Charlotte is home to over 17,000 University of North Carolina alums and produces more FBS football players than any other area in the state. The Charlotte metro area is a clear region of focus for the Tar Heel football staff.
“We’ve got to do a great job in Charlotte,” head coach Larry Fedora said. “There’s a lot of good football players in the Charlotte area… and we got a lot of fan support in this area so it just makes sense that the players in this area ought to stay at the University of North Carolina.”
There was no doubt the team wanted to suit up and put on a show for the fans that braved the weather on Thursday. Likewise, fans were looking forward to getting their first look at the new up-tempo offense installed by Fedora.
While fans and players may have come away frustrated with the lack of football, all was not lost on the trip.
“It’s very disappointing, but I’m glad to be back here because this is where I played ball at and I put everything in on Friday nights,” said quarterback Marquise Williams, who was named the 2010 N.C. Preps Player of the Year as a senior at Mallard Creek. “It just feels wonderful to be back here and just to see so many people that I grew up with.”
Norkeithus Otis, who also played his high school football in the Charlotte area at Ashbrook (Gastonia, N.C.) High School, said the trip still had its advantages.
“It was good that we came down to this area so [recruits] get a chance to see what Carolina is all about, how we play, all that good stuff.”
Asked whether or not an event like this would have impacted him as a recruit, Otis replied, “I would be thinking, 'Hey, if they came all the way down, that’s the school for me.'”
That thinking is exactly what many Tar Heel supporters and coaches are hoping for. The trip to Charlotte is an important way to let North Carolina’s presence be known in a market that is littered with other programs such as Clemson, South Carolina and Georgia.
“Our football program is on the rise and I figured if we got this done, a lot of guys would start showing the North Carolina football team more love than what they’ve been showing,” Williams said.
Recruiting aside, the scrimmage was intended to be a showcase for North Carolina fans in the Charlotte area. Those who stuck around long enough were rewarded with the opportunity to meet and get autographs from their favorite Tar Heels.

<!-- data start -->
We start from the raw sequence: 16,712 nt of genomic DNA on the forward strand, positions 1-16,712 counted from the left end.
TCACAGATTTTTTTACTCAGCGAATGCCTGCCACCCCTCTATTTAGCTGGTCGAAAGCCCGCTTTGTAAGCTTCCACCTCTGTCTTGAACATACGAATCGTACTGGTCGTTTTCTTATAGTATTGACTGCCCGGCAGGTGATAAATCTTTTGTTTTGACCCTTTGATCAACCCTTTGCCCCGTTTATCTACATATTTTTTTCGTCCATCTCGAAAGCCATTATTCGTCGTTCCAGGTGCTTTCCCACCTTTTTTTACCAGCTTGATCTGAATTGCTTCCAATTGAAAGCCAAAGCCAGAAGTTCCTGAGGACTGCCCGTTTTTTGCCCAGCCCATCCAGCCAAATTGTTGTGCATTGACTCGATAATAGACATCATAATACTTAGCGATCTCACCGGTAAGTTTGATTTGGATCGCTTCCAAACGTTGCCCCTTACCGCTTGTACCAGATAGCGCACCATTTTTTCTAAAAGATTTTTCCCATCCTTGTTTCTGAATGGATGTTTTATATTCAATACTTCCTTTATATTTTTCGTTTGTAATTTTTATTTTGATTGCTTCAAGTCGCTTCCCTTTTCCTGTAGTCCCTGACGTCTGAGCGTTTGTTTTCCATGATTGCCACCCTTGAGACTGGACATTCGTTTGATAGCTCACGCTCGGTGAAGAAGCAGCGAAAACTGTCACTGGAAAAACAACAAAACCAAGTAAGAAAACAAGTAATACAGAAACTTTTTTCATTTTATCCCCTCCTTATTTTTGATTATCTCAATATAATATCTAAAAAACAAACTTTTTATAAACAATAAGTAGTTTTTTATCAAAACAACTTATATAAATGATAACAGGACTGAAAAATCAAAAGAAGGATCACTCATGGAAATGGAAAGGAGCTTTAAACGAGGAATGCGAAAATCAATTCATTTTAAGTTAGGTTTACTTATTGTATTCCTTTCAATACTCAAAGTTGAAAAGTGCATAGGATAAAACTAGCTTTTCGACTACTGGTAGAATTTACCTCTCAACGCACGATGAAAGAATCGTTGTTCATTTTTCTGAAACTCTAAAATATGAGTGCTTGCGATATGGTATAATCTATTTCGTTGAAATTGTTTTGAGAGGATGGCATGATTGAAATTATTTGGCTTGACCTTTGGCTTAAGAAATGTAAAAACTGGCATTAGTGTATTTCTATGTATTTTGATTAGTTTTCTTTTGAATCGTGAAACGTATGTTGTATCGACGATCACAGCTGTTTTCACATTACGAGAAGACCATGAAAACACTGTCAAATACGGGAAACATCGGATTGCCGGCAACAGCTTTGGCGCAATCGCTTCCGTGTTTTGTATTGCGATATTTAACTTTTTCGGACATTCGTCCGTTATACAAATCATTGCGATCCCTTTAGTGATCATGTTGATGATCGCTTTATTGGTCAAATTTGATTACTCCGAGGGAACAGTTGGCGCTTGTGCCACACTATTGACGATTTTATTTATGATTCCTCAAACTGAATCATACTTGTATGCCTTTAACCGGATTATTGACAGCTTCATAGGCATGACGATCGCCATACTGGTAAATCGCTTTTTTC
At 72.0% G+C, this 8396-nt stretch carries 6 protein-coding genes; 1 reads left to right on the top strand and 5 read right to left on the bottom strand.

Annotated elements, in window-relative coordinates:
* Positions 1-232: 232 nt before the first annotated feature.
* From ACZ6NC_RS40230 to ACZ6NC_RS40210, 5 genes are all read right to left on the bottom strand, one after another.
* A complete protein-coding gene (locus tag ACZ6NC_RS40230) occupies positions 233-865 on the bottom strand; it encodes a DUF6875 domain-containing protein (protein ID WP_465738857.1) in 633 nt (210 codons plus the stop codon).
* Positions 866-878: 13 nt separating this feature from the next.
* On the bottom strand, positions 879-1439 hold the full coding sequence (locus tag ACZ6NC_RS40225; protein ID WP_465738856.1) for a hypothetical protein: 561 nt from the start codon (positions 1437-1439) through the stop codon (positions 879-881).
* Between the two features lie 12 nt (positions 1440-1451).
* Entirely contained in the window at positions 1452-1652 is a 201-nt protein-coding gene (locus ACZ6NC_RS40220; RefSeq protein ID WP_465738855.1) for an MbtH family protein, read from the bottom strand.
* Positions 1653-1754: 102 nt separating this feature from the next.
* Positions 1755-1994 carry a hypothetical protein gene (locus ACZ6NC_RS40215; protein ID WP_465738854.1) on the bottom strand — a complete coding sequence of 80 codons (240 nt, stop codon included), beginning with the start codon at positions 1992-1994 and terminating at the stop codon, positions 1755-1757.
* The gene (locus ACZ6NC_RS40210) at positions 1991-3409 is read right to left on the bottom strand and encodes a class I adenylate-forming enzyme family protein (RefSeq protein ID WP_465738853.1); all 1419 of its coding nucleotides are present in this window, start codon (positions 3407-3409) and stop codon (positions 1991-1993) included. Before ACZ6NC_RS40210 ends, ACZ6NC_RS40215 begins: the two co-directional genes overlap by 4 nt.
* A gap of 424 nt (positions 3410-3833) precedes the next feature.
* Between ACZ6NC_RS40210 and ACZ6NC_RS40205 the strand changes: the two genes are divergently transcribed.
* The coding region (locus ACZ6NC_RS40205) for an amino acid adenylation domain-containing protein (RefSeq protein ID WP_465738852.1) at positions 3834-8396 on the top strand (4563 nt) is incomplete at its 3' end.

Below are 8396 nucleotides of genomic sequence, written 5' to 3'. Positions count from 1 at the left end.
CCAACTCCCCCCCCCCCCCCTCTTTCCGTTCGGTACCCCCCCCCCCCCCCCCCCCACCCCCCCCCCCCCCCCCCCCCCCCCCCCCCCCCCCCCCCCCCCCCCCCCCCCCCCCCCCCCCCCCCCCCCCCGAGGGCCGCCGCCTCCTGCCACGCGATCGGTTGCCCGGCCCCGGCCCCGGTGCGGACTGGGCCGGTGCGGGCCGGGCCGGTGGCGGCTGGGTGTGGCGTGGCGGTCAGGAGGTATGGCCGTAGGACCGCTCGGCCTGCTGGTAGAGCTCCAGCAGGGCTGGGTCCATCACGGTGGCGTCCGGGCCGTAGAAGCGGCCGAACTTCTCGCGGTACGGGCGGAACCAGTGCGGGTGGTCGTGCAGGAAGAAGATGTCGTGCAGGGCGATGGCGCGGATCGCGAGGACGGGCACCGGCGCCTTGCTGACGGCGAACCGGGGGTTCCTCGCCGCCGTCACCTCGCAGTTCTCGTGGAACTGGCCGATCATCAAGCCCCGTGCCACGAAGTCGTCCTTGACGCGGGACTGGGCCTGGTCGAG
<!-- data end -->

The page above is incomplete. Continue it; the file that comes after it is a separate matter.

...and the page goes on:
The mere idea of scrimmaging in the Queen City was enough to build excitement about the future of North Carolina football.
“It’s great, because I won’t get a chance to go to the Spring Game, which was always one of my favorite things to do,” said Jack Moore, a North Carolina supporter and alum who now resides in Charlotte. “I’ll for sure be excited for the season. It will get people pumped for this new chapter.”
When asked about the best part about the trip to Mallard Creek, Jhay Boyd, another Charlotte area product from Ashbrook (Gastonia, N.C.) High School, pointed towards the fans.
“Reaching out to the community, so the fans can come and support us, because I know some fans can’t make it to the games,” said Boyd. “I felt like this was something that supports them and helps them out.”
Charlotte is ripe with high school talent and home to what many believe is a somewhat untapped North Carolina football fan base. Bringing the North Carolina program to Charlotte is an innovative and unique way to showcase the program to recruits as well as fans.
“I think Coach Fedora is creating a trend,” Boyd said. “I think you might see State or even Duke or ECU try to do something like this. I really like it. A lot of people from back at home really appreciate what he is doing.”
Fedora indicated this is not merely a one-time event.
“We’ll probably do a couple sites in the future, so this kind of gives us a start.”
It should excite North Carolina fans all across the state to hear Fedora say the program will hold similar events elsewhere. However, there is no doubt Charlotte was a good place to start.